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Trust is a non-negotiable in today’s economy. For obvious reasons, businesses that are trusted are more lucrative and more loved than their competitors. However, time has told that trusted brands also outlast their competition. Trust consistently emerges as the common denominator between the world’s longest lasting companies, proving to keep them afloat through every new fad, wave and trend.

Augmented reality (AR) and virtual reality (VR) have been popular gimmicks in recent years, used by futuristic companies to exhibit the potentials of technology. However, events of recent weeks and months are seeing what was once considered technological potential become a fast-approaching reality from the retail sector to health to the real world itself.

To clarify the distinction between these two technology applications, AR overlays digital information on real-world objects by using the camera on a mobile device, while VR obscures the real world and the user is immersed in a fully digital experience.

In a marketplace increasingly concerned with climate change and environmental sustainability, the call to action for companies rings loud and clear. With Millennials and Gen Z consistently willing to pay more for products with purpose and boycott the companies that fall short, businesses and brands can no longer ignore the demands of the environment, or the market.

In this climate, it is tempting for some businesses to engage in ‘greenwashing’, making statements or taking actions that may seem impressive but in reality do little to mitigate environmental impacts. Other companies well and truly practice what they preach, and it comes as no surprise that these are the ones that reap the rewards.

Looking back over the last two years quickly reveals a narrative of fear. In all the frenzies of panic-buying, the conspiracy theories and the misinformation that fed our anxiety, we have consistently been driven to hysteria by a very primal sense of fear.

While this kind of fear has led to some unfortunate consequences, the reality of fear in general is that it is our greatest mechanism for safety and survival – it is designed to keep us alive. In fact, while confidence may be attractive, it is simply dangerous when it reaches the level of arrogance – consider the cars full of over-confident young men in situations that have so often led to disaster.

This principle applies as much to business as it does to life. A healthy sense of paranoia in business is a crucial mechanism for remaining relevant. More often than not, the businesses that crash the hardest are those that were so distracted by their own success that they failed to read the signs and take seriously how quickly the competition was catching up.

Blockchain has steadily grown in popularity over the last couple of years. Bitcoin’s value soared over 70% in 2020 and is projected to reach a price of US$66,000 by the end of this year. With low transaction fees, limited institutional involvement, and ease of use, blockchain presents an attractive opportunity for spenders across the world. But what will this new currency mean for the future of our notes and coins?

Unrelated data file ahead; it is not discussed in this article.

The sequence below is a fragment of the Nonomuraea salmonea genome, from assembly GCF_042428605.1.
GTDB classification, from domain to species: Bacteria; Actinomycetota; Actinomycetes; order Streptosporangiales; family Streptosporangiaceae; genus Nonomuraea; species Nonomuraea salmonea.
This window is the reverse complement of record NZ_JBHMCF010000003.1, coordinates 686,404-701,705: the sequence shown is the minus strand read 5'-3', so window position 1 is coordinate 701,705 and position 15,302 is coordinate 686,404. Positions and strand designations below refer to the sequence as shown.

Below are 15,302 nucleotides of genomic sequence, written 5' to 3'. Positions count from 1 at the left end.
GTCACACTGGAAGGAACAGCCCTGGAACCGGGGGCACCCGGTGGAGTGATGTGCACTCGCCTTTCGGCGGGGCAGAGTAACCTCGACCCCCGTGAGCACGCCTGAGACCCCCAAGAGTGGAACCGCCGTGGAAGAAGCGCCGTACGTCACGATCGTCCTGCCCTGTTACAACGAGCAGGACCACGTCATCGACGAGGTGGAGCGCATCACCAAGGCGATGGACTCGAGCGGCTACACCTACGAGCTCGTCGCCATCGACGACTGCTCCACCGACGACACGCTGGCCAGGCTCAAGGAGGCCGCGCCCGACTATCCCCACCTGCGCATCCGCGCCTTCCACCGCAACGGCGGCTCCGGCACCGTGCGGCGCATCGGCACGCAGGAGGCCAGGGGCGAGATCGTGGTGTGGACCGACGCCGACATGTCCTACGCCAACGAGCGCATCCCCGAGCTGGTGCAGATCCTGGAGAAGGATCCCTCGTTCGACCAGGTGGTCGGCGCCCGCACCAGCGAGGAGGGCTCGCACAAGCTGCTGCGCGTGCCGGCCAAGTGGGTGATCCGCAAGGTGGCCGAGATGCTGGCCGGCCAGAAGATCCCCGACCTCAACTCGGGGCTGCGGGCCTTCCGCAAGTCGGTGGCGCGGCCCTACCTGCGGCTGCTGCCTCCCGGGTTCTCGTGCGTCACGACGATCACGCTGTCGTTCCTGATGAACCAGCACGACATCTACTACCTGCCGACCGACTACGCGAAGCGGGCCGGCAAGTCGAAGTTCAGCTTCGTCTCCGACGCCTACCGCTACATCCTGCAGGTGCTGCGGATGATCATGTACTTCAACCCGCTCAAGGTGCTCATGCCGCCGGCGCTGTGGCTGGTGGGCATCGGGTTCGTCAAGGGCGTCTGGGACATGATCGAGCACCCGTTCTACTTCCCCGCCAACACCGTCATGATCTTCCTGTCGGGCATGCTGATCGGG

Any of us who are familiar with the process of writing will no doubt know the critical importance of fresh perspectives. You can write the work, edit it, proofread it, reread it, and still miss the most glaringly obvious of mistakes. Within seconds, a set of new eyes picks up errors that had simply disappeared into the rest of the writing.

The power and importance of outsiders’ perspectives cannot be overlooked across all works, not least of which our businesses. Falling into comfortable patterns, familiar rhythms and efficient systems is an impulse that is hard to avoid in organisations, but nothing will kill agility, creativity and innovation faster than these.

When did you last truly look at your organization from an outsider’s perspective?

Flying cars and driverless vehicles have almost become a cliché of futurism since the early days of sci-fi. Today’s transport, however, reveals a cliché that is quickly proving itself to be true. With autonomous technology invading both our automotive and aerospace industries, accelerated by the demands of COVID, our transport is moving faster than we thought.

The value of values in today’s world is hard to overstate. In an era of moral upheaval, ethical missteps and depleted trust, people need to know what we stand for – and even more so, they need to see us stand for it.

While the message of corporate values has been drummed into companies for decades, many companies lack a real framework for finding them. Boardrooms filled with executives have watched hours waste away as they attempt to wordsmith lists of abstract values with no clear path through the process. Sadly, the result is often a tokenistic corporate statement that is ultimately inconsequential in the everyday life of the company.

Here are 3 characteristics of effective values to consider in your next corporate values meeting.

Almost every business wants to be known for being innovative, but in a world saturated with systems and bureaucracy, not all businesses have the mindset that will get them there.  When it comes to innovation, I often recall a quote by former business professor of the University of San Francisco Oren Harari, ‘The electric light did not come from the continuous improvement of candles.’

Years ago, I visited an acupuncturist following the recommendation of a friend, interested to see how the experience would differ from the dozens of chiropractors and physiotherapists I had seen. It did not disappoint. Where I would have expected him to examine my posture, ask about medical history and order X-rays, this acupuncturist asked to examine my tongue and somehow read with complete accuracy the state of my stress levels, diet and sleeping patterns.

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